The animated menus, accompanied by music clips from the film, are very nicely done.

extra features

It's always heartening to see a small film getting a decent set of extras, and Lawless Heart comes with a most respectable collection.

First up is a commentary track by directors Tom Hunsinger and Neil Hunter, who are joined at appropriate moments by actors Ellie Haddington, Sukie Smith and Josephie Butler. A busy commentary with few dead patches, the directors divide their time between interesting background information and explaining the subtext of the action, most, though perhaps not all of which should be obvious to observant viewers. The technical details – such as the stylistic differences between each of the three stories and the use of Hunsinger's students in key support roles – are very interesting.

A number of interviews, all conducted in the same location, provide good background information on the film, even if some of it is repeated in the commentary. The first, with directors Hunsinger and Hunter, is 20 minutes long and full of useful material, including the genesis and construction of the film. The 10 minute interview with Bill Nighy is fun, in part because of his deadpan delivery that wanders nicely between serious response and piss-take. Also running at 10 minutes is a generally sincere interview with the actors who guest on the commentary track, Ellie Haddington, Sukie Smith and Josephine Butler, who clearly enjoyed the experience of making the film and feel it was a worthwhile project. All are framed 4:3 and shot on video.

A selection of 8 deleted or alternative scenes give sometimes helpful information on why certain scenes played as they did, or why particular characters behaved in a certain way (Charlie in particular). All are presented non-anamorphic 1.85:1 (one is closer to 1.66:1) from what looks and sounds like tape masters with the timecode playing at the bottom of the screen. Only one exceeds two minutes in length (and then not by much) and most are much shorter. All have optional directors' commentary, but due to the length of the sequences – one is only 24 seconds long – they get little chance to go into depth about why the scenes were cut.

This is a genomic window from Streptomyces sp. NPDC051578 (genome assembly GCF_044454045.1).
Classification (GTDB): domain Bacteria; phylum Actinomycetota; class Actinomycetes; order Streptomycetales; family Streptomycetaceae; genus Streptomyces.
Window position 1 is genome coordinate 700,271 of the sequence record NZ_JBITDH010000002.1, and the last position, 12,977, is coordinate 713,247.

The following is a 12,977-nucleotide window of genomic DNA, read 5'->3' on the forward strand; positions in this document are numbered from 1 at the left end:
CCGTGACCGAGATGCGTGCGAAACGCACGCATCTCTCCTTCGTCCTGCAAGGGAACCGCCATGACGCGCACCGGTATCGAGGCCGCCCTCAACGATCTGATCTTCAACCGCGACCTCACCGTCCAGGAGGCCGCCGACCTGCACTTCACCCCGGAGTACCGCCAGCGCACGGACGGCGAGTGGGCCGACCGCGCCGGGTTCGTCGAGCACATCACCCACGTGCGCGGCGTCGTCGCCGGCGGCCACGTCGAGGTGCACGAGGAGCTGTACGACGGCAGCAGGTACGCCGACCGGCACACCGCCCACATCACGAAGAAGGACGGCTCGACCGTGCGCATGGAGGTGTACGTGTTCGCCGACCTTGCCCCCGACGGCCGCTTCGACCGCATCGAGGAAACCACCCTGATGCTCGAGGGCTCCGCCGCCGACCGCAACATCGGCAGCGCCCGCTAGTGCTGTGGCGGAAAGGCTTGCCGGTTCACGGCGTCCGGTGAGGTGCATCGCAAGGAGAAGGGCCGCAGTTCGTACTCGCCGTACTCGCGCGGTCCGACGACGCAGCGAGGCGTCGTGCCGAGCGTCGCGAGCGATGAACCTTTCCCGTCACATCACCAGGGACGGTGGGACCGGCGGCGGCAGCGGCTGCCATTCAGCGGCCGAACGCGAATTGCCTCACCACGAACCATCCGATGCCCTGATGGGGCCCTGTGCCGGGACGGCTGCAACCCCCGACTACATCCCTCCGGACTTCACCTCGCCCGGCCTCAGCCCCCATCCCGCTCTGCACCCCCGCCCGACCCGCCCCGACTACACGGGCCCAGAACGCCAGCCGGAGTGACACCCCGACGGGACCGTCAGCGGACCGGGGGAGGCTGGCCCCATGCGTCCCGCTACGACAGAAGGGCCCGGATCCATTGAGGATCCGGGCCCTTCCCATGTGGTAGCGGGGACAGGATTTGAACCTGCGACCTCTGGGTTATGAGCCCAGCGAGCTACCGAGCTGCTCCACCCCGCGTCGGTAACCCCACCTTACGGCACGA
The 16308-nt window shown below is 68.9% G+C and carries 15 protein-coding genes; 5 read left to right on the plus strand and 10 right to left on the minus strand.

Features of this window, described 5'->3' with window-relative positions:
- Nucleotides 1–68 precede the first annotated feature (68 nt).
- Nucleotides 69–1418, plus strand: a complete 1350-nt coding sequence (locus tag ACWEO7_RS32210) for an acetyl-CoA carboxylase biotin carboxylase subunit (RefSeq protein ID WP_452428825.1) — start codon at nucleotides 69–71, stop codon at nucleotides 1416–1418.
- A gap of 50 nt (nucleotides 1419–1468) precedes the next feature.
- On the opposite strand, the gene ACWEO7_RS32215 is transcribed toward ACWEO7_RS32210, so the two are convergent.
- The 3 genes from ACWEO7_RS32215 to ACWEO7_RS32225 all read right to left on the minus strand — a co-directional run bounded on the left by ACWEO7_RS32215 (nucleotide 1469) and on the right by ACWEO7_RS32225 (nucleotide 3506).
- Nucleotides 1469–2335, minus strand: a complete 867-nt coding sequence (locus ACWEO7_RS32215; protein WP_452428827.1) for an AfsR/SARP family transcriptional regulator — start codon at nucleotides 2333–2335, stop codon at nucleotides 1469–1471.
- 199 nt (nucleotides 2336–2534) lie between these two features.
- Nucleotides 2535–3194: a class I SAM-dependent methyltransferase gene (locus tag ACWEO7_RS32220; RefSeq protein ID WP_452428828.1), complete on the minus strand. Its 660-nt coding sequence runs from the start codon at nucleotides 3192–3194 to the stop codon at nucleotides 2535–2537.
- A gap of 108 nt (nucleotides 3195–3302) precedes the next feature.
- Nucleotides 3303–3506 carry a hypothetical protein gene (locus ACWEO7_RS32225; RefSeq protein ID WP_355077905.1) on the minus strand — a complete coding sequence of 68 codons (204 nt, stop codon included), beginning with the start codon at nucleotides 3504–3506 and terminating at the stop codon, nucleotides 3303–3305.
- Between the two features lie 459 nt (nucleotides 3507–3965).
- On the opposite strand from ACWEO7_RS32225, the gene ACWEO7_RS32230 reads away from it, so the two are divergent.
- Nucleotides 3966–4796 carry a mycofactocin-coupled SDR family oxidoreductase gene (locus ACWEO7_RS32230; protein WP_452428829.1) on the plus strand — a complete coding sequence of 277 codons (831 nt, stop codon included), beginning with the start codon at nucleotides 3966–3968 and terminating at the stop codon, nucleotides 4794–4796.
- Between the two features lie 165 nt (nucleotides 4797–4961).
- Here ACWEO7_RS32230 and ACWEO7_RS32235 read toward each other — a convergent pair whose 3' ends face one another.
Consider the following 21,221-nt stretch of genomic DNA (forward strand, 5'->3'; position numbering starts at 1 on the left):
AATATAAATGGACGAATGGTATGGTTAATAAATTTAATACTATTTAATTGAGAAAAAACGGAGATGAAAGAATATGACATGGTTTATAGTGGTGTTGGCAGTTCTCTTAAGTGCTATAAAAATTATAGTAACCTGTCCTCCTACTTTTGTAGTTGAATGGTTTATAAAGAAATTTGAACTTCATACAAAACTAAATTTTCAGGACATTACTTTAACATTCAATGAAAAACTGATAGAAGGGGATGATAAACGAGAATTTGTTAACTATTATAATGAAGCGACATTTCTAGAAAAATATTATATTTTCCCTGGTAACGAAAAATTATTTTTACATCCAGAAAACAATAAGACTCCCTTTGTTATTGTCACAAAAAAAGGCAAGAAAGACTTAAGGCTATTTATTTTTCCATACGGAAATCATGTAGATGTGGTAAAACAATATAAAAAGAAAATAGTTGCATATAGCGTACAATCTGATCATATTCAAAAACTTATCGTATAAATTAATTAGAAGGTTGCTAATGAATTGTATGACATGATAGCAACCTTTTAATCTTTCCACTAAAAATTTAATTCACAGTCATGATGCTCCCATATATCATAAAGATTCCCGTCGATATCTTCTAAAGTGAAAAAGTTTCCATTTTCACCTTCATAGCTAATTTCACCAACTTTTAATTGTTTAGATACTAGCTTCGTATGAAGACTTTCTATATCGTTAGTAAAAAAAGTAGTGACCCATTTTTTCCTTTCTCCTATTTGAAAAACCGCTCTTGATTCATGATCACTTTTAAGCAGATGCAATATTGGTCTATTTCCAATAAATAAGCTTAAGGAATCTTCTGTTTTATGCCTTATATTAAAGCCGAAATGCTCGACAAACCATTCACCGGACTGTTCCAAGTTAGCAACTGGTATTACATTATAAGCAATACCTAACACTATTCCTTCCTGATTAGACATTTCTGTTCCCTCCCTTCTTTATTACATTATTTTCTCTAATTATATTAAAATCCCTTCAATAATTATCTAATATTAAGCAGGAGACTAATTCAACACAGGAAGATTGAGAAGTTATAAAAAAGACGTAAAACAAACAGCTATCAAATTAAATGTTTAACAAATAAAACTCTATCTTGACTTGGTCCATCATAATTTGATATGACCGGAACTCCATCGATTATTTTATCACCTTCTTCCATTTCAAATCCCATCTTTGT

Two trailers are included – the one that was used to promote the film and an earlier version, which comes with an audio introduction in which the directors express a preference for this version. I agree – the early trailer gives a much better flavour of the film than the one that finally made its way into cinemas. The early trailer, like the deleted scenes, appears to have been mastered from tape, is non-anamorphic 1.85:1 and has timecode running at the bottom of screen throughout. The Final Trailer is 4:3 and fine quality.

Finally there are a selection of trailers for other Optimum releases: Nine Queens, Lost in la Mancha, Amores Perros, He Loves Me, He Loves Me Not and Kurt and Courtney.


Were it not for that bloody cropped 4:3 transfer, this would be a first-rate disk and come highly recommended. I'm, tempted to recommend it anyway, because I so want this terrific little film to get more widely seen, but the cropped transfer, quite frankly, pisses me off a great deal – with widescreen TVs in so many UK households now and even mainstream releases appearing on DVD in their correct aspect ratio, it seems absurd that an independent film should be so treated. So the verdict is: great film, good extras, annoying transfer. If it's a choice between not seeing it and seeing it in this cropped form, then definitely see it, but borrow it if you can. 4:3 cropping should be severely discouraged.

Lawless Heart

UK 2001
99 mins
Tom Hunsinger
Neil Hunter
Bill Nighy
Tom Hollander
Douglas Henshall
Clémentine Célarié
Ellie Haddington
Sukie Smith
Josephine Butler

DVD details
region 2
4:3 cropped
Dolby stereo 2.0
Directors' and actors' commentary
Interviews with directors and principal actors
Deleted scenes

release date
Out now
review posted
3 December 2003

See all of Slarek's reviews